Performance of the estimated glomerular filtration rate creatinine and cystatin C based equations in Thai patients with chronic glomerulonephritis
Authors Satirapoj B, Jirawatsiwaporn K, Tangwonglert T, Choovichian P
Received 6 August 2015
Accepted for publication 14 September 2015
Published 21 October 2015 Volume 2015:8 Pages 145—150
Checked for plagiarism Yes
Review by Single anonymous peer review
Peer reviewer comments 3
Editor who approved publication: Professor Pravin Singhal
Bancha Satirapoj, Ketkan Jirawatsiwaporn, Theerasak Tangwonglert, Panbubpa Choovichian
Division of Nephrology, Department of Medicine, Phramongkutklao Hospital and College of Medicine, Bangkok, Thailand
Background: Glomerular filtration rate (GFR) is considered the indicator of overall kidney function, and therefore, its assessment has become an important clinical tool in the daily care of chronic glomerulonephritis (CGN) patients. Currently, practical guidelines recommend using Chronic Kidney Disease Epidemiology Collaboration (CKD-EPI) equations to assess GFR in CKD patients.
Methods: A cross-sectional study was performed in CGN patients. Standard GFR was measured using 24-hour urine creatinine clearance. GFR was estimated using the Cockcroft-Gault, Modification of Diet in Renal Disease, CKD-EPI equation based creatinine, cystatin C, and combined creatinine and cystatin C. The performance of GFR estimation equations were examined using bias, precision and accuracy and agreement between standard GFR and estimated GFR by calculating Cohen’s k.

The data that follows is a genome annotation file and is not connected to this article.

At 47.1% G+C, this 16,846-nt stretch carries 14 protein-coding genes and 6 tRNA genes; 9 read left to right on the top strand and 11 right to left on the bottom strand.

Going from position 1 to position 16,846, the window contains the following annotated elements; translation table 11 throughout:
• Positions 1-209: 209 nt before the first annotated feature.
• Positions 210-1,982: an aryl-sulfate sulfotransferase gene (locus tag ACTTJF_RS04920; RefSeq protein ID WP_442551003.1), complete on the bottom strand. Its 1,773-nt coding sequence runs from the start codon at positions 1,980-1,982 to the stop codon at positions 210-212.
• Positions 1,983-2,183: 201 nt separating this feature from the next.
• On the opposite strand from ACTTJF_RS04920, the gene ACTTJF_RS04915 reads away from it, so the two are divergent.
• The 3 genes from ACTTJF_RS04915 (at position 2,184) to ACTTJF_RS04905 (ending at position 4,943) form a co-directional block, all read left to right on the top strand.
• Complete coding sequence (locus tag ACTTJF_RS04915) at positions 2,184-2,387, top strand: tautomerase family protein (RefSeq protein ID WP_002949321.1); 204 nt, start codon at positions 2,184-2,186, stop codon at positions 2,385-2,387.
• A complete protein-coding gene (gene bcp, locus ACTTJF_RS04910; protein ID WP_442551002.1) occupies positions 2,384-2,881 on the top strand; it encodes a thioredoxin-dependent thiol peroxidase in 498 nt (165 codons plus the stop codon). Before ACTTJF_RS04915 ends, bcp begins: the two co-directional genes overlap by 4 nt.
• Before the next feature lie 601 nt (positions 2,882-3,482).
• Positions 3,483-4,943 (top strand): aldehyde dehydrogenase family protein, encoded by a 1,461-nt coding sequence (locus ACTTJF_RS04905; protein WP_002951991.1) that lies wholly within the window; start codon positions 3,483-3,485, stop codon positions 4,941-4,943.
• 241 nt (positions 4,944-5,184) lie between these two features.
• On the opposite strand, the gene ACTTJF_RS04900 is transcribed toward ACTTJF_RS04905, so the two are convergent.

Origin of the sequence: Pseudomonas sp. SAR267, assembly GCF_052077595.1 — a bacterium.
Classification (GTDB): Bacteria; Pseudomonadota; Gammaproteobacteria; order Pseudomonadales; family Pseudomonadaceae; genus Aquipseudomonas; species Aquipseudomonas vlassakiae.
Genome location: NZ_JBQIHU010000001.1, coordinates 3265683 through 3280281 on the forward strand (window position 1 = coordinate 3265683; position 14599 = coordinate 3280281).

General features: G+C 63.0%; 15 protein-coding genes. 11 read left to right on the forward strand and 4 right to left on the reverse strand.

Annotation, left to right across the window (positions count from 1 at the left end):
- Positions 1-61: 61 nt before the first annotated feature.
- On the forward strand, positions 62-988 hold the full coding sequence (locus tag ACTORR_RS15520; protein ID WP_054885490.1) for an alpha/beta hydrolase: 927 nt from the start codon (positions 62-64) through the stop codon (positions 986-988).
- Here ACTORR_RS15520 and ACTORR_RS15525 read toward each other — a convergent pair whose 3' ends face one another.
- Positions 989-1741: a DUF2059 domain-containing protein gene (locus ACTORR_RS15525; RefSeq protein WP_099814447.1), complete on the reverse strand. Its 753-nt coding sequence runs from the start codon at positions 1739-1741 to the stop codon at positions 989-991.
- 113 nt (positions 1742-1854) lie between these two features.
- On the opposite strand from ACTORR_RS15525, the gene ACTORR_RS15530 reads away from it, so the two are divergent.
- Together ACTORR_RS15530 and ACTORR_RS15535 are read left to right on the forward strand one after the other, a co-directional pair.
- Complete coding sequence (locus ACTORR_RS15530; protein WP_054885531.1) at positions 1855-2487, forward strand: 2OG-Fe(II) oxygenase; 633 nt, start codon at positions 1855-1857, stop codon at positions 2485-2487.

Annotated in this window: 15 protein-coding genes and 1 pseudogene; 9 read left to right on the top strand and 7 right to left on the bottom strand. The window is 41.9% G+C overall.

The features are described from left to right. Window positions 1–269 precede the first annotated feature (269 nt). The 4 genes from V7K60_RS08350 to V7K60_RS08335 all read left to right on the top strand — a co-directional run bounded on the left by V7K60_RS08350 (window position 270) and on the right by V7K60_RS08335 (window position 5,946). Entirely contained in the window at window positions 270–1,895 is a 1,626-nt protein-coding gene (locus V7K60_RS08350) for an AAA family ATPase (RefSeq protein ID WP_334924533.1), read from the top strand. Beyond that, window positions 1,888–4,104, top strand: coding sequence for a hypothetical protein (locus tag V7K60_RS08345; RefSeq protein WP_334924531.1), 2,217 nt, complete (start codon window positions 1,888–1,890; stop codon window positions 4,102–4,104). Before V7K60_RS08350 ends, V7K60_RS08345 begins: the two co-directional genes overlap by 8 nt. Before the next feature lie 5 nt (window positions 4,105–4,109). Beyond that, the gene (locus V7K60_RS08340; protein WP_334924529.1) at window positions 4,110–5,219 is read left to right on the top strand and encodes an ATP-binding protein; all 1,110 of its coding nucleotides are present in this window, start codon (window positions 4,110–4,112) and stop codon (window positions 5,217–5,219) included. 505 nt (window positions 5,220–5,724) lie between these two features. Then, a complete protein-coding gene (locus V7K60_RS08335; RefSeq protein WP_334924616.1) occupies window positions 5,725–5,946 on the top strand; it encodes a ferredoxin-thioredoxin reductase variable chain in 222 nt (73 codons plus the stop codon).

Results: A total of 125 patients (74 male, 59.2%) with mean age 56.1±18.1 years were included. Mean standard GFR was 51.6±32.2 mL/min per 1.73 m2. A significant correlation was found between standard GFR and all estimated GFRs (r=0.573 to 0.660, P<0.001). CKD-EPI-creatinine-cystatin C equation had the smallest absolute bias and the significantly highest accuracy, although it was not significantly different from CKD-EPI-cystatin C equation (P=0.523). CKD-EPI-creatinine-cystatin C equation had the highest accuracy to classify CKD staging (Cohen’s k=0.345), but it underestimated GFR in 32% and overestimated GFR in 18% of the CGN patients.
Conclusion: CKD-EPI-creatinine-cystatin C equation estimated GFR with little bias, and the highest accuracy among CGN patients. This equation gave a better estimate of GFR than the equation based on serum creatinine.
Keywords: serum cystatin C, CKD-EPI cystatin C, glomerulonephritis
Creatinine clearance has been used to estimate glomerular filtration rate (GFR) and is often used for the initial evaluation of glomerular disease.1,2 The estimated creatinine clearance rate can also be used to monitor the response to therapy and to initiate an early transition to dialysis therapy. However, this technique is complex, time-consuming, and difficult to perform in clinical practice.3 Many equations to estimate GFR have been proposed, and estimated GFR based on serum creatinine or serum cystatin C is routinely used in the general population.4 Recently, the Chronic Kidney Disease Epidemiology Collaboration has developed a new equation (CKD-EPI) based on serum creatinine and serum cystatin C.5 CKD-EPI has greater precision and is preferred when estimating GFR for classified chronic kidney disease (CKD) stage.6 However, to date, this equation has not been evaluated in chronic glomerulonephritis (CGN) patients.